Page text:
12-30-2016, 09:58 AM
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Based on a comment in another thread, I started looking into what sort of soaps were available in Norway during the occupation... lets just say I'm suitable horrified, and quite certain it wasn't well suited for shaving.

[Image: bs%C3%A5pe.jpg]
B-såpe was the only soap the soap manufacturers were allowed to manufacture and sell for general consumption. The recipe, size, and packaging (230 70 gram soaps to a cartoon, no individual wrapping) was likewise standardised and identical, so the general public wouldn't know (or care) who made the grey lump in the first place - note that the soaps still have a two digit code indicating the manufacturer stamped in it, so that didn't quite work. You could only buy it if you had coupons left on your soap rationing card, provided the shop had any in stock.

[Image: thumbnail-by-url.json?size=w400&uri=http...type=IMAGE]

As for the ingredient... lets hope no self respecting soap maker uses this one today:
20% soap (made mostly from hardened waste fat from herring oil production, but also from German manufactured synthetic fatty acids)
70% filler (chalk, talc, and/or clay)
10% other (alginate binders from brown algae, green dye and perfume)

[Image: thumbnail-by-url.json?size=w400&uri=http...type=IMAGE]

According to the sources I can find it didn't make much suds (or lather), but cleaned your clothes and hands fairly well by scouring them with the filler... does not sound like the description of the lather we all know and love, but perhaps more like a product for washing factory floors with.

[Image: 1706799_he7ea9c275581de2502d9_v1300548397_562x450.jpeg]

As mentioned it was also rationed, to add insult to injury. Several sources mentions that after the war, when real soap was once again available, kids were given the left over pieces of B-såpe to use as chalks when drawing and playing hopscotch in the streets.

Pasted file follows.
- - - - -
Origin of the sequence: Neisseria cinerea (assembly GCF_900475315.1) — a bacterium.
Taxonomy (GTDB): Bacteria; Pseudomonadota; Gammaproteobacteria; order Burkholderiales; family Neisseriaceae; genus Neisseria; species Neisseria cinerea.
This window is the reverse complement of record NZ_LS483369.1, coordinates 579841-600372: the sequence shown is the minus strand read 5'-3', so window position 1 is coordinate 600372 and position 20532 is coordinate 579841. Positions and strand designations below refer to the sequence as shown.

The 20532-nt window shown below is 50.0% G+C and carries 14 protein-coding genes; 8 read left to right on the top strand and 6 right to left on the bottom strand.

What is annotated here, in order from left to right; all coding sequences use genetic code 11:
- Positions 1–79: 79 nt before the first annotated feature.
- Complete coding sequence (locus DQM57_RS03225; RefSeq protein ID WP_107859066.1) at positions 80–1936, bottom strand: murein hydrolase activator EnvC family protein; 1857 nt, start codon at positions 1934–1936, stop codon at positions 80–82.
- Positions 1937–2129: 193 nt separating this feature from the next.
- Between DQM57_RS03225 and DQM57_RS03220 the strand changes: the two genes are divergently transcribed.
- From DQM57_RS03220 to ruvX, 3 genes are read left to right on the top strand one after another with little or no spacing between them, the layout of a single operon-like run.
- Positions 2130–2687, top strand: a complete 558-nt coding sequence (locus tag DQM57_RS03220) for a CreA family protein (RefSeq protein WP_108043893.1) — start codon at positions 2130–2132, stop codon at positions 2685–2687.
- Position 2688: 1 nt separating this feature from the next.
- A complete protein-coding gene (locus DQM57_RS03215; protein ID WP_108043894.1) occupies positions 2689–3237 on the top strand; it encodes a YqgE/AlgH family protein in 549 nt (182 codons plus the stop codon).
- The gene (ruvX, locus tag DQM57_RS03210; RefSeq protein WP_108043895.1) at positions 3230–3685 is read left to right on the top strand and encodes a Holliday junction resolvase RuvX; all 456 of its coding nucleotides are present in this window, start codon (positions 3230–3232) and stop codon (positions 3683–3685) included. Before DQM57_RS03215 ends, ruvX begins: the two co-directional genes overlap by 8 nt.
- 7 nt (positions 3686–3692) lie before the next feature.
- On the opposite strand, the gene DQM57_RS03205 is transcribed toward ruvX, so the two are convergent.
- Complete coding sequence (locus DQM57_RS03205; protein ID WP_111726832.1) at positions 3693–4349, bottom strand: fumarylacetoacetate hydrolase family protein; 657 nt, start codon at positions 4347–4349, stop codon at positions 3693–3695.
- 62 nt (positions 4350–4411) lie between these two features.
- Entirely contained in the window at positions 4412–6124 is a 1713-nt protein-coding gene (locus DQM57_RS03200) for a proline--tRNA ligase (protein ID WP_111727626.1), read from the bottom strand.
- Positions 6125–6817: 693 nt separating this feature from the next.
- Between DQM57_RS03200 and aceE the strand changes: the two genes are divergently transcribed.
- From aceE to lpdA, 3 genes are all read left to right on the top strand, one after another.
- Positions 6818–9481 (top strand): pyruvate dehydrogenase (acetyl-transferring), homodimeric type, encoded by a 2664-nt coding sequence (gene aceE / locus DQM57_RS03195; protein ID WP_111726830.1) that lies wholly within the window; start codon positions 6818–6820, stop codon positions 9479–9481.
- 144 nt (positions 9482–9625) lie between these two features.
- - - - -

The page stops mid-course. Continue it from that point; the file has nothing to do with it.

3 5,347
 12-30-2016, 10:47 AM
  • Johnny
  • Super Moderator
  • Wausau, Wisconsin, USA
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That was a tough generation to put up with that crap.  Things like this that the younger generation take for granted should be taught in school.

180 24,673
 12-30-2016, 01:27 PM
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Ersatz soap was one thing... it's the recipes for ersatz foods that really makes me think they were made of tougher stuff than we are today. Or how do steaks made from kohlrabi* or rutabaga sound?

*) If you're adventurous: Steam whole kohlrabi. Cut into thick slices, fry in pan until brown. Brown onion or leek in the same fat**. Add flour*** and skimmed milk****to make gravy, pour over "steaks" before serving. Sounds yummy, right?
**) Getting fat for cooking was a whole other problem... cod liver oil was a common replacement
***) Which was hard to get, rationed and of dubious quality
****) Daily ration 0.25 litre per day, if available

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 12-30-2016, 05:40 PM
  • evnpar
  • Emeritus
  • Portland, Oregon
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Thanks, Hans. That was a tough time for so many people.

38 5,507
 02-25-2017, 01:00 AM
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Italian women old enough to have been children and teenagers during WWII told me how they would soak wood ashes in buckets of water to make a weak lye, and use it for scrubbing the floor and boiling clothes to wash them because of the lack of soap.

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 02-25-2017, 03:59 AM
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I vote we don't go back there.  History being what  it is though".......  Very interesting post.  Thank you for sharing.

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